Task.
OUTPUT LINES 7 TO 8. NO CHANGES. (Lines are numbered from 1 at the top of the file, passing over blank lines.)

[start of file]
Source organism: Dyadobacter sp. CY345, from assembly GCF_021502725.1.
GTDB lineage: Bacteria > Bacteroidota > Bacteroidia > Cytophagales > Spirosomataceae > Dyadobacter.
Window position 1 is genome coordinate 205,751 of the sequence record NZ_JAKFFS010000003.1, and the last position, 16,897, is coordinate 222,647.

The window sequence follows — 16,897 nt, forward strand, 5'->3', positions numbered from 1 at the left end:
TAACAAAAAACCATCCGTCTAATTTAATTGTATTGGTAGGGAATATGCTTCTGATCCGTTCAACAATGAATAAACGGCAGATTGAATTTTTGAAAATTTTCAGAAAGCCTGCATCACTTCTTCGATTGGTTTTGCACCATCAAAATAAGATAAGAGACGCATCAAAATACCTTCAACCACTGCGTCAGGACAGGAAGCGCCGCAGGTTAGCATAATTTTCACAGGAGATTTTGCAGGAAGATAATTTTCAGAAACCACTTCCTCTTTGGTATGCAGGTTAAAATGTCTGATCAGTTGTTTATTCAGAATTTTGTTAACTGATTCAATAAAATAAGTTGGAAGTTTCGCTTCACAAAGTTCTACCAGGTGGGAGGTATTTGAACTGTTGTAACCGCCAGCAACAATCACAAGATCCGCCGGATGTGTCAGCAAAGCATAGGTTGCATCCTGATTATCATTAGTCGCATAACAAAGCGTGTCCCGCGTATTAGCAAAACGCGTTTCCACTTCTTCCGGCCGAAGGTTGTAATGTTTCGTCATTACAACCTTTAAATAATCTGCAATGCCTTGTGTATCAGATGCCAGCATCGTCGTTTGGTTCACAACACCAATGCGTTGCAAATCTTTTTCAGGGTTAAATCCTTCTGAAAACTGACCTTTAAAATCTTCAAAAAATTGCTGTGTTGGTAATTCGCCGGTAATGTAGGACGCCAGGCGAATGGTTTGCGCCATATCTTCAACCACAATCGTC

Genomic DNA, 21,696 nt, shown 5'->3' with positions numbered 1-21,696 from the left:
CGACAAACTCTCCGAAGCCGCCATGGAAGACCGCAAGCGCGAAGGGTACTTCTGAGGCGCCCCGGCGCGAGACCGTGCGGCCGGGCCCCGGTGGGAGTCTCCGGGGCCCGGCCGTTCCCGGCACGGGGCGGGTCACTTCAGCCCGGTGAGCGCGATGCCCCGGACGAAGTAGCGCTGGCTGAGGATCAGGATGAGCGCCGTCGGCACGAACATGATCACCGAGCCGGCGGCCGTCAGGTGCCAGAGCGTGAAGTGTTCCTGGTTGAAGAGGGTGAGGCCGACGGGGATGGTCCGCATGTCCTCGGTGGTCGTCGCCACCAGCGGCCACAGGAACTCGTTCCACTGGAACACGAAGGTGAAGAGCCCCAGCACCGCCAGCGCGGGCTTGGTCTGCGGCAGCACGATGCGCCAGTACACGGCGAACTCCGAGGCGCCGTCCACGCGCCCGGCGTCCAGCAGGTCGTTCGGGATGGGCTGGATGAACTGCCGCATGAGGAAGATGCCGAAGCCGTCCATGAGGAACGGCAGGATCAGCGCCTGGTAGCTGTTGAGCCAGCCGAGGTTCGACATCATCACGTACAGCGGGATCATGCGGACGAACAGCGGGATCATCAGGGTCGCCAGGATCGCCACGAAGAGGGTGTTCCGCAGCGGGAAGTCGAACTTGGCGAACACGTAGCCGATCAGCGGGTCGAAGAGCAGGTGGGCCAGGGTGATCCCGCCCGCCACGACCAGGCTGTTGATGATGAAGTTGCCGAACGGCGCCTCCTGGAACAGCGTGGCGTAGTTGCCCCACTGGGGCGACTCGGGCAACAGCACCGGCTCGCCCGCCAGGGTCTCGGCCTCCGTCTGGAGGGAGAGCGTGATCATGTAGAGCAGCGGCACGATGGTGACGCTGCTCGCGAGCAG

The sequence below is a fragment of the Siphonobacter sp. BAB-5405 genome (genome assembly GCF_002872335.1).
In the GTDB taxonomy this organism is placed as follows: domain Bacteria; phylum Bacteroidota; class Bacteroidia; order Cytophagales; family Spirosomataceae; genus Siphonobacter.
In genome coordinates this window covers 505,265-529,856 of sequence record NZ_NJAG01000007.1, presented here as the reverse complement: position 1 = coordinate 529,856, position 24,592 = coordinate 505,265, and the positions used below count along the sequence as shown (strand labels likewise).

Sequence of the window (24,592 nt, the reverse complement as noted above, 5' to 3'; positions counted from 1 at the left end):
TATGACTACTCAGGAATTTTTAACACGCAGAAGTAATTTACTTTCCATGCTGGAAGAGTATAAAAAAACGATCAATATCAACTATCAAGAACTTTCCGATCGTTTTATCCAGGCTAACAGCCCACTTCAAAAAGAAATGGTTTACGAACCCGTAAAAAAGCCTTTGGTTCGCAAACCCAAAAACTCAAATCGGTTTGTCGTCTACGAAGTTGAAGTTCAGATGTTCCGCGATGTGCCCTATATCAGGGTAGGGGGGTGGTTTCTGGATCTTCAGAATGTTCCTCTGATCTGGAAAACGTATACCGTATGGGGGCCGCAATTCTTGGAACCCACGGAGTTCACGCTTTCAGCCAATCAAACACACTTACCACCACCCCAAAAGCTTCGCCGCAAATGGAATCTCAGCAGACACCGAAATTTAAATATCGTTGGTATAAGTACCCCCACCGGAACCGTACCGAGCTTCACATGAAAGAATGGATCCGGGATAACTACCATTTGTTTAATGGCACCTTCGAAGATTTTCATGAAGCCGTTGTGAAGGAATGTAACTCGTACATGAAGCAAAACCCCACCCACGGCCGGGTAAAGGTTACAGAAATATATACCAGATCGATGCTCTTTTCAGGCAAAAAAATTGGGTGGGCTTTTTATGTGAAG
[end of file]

CGACAAACTCTCCGAAGCCGCCATGGAAGACCGCAAGCGCGAAGGGTACTTCTGAGGCGCCCCGGCGCGAGACCGTGCGGCCGGGCCCCGGTGGGAGTCTCCGGGGCCCGGCCGTTCCCGGCACGGGGCGGGTCACTTCAGCCCGGTGAGCGCGATGCCCCGGACGAAGTAGCGCTGGCTGAGGATCAGGATGAGCGCCGTCGGCACGAACATGATCACCGAGCCGGCGGCCGTCAGGTGCCAGAGCGTGAAGTGTTCCTGGTTGAAGAGGGTGAGGCCGACGGGGATGGTCCGCATGTCCTCGGTGGTCGTCGCCACCAGCGGCCACAGGAACTCGTTCCACTGGAACACGAAGGTGAAGAGCCCCAGCACCGCCAGCGCGGGCTTGGTCTGCGGCAGCACGATGCGCCAGTACACGGCGAACTCCGAGGCGCCGTCCACGCGCCCGGCGTCCAGCAGGTCGTTCGGGATGGGCTGGATGAACTGCCGCATGAGGAAGATGCCGAAGCCGTCCATGAGGAACGGCAGGATCAGCGCCTGGTAGCTGTTGAGCCAGCCGAGGTTCGACATCATCACGTACAGCGGGATCATGCGGACGAACAGCGGGATCATCAGGGTCGCCAGGATCGCCACGAAGAGGGTGTTCCGCAGCGGGAAGTCGAACTTGGCGAACACGTAGCCGATCAGCGGGTCGAAGAGCAGGTGGGCCAGGGTGATCCCGCCCGCCACGACCAGGCTGTTGATGATGAAGTTGCCGAACGGCGCCTCCTGGAACAGCGTGGCGTAGTTGCCCCACTGGGGCGACTCGGGCAACAGCACCGGCTCGCCCGCCAGGGTCTCGGCCTCCGTCTGGAGGGAGAGCGTGATCATGTAGAGCAGCGGCACGATGGTGACGCTGCTCGCGAGCAG

The sequence below is a fragment of the Siphonobacter sp. BAB-5405 genome (genome assembly GCF_002872335.1).